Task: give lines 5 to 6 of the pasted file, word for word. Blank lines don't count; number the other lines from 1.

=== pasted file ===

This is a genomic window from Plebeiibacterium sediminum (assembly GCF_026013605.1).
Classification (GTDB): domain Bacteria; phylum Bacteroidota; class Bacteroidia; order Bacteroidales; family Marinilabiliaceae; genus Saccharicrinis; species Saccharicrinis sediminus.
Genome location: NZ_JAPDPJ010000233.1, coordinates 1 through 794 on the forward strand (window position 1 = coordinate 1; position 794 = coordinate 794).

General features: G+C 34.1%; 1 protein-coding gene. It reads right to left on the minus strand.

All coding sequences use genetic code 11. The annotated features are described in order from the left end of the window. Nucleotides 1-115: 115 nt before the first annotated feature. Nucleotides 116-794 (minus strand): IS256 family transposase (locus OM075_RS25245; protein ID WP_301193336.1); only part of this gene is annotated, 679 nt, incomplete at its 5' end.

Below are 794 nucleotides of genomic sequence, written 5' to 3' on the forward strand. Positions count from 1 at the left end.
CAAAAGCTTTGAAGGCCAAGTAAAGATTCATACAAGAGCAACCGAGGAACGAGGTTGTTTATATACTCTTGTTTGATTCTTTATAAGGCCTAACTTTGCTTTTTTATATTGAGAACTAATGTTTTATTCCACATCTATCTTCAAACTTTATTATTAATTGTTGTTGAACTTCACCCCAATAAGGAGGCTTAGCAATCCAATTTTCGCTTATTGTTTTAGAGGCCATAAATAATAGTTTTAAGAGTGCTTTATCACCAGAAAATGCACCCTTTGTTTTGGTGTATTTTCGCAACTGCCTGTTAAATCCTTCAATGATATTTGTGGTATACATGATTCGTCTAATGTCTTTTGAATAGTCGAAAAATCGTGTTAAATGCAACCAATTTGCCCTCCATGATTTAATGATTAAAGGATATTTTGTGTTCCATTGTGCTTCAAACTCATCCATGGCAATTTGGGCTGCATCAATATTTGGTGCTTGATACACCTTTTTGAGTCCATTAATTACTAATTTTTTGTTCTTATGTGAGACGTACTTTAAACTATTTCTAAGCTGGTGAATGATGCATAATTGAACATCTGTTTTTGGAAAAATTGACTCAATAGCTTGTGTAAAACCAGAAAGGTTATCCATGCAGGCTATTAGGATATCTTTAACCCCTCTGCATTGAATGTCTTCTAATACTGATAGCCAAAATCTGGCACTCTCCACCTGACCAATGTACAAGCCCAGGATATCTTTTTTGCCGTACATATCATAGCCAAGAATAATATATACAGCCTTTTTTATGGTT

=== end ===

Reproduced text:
All coding sequences use genetic code 11. The annotated features are described in order from the left end of the window. Nucleotides 1-115: 115 nt before the first annotated feature. Nucleotides 116-794 (minus strand): IS256 family transposase (locus OM075_RS25245; protein ID WP_301193336.1); only part of this gene is annotated, 679 nt, incomplete at its 5' end.

Below are 794 nucleotides of genomic sequence, written 5' to 3' on the forward strand. Positions count from 1 at the left end.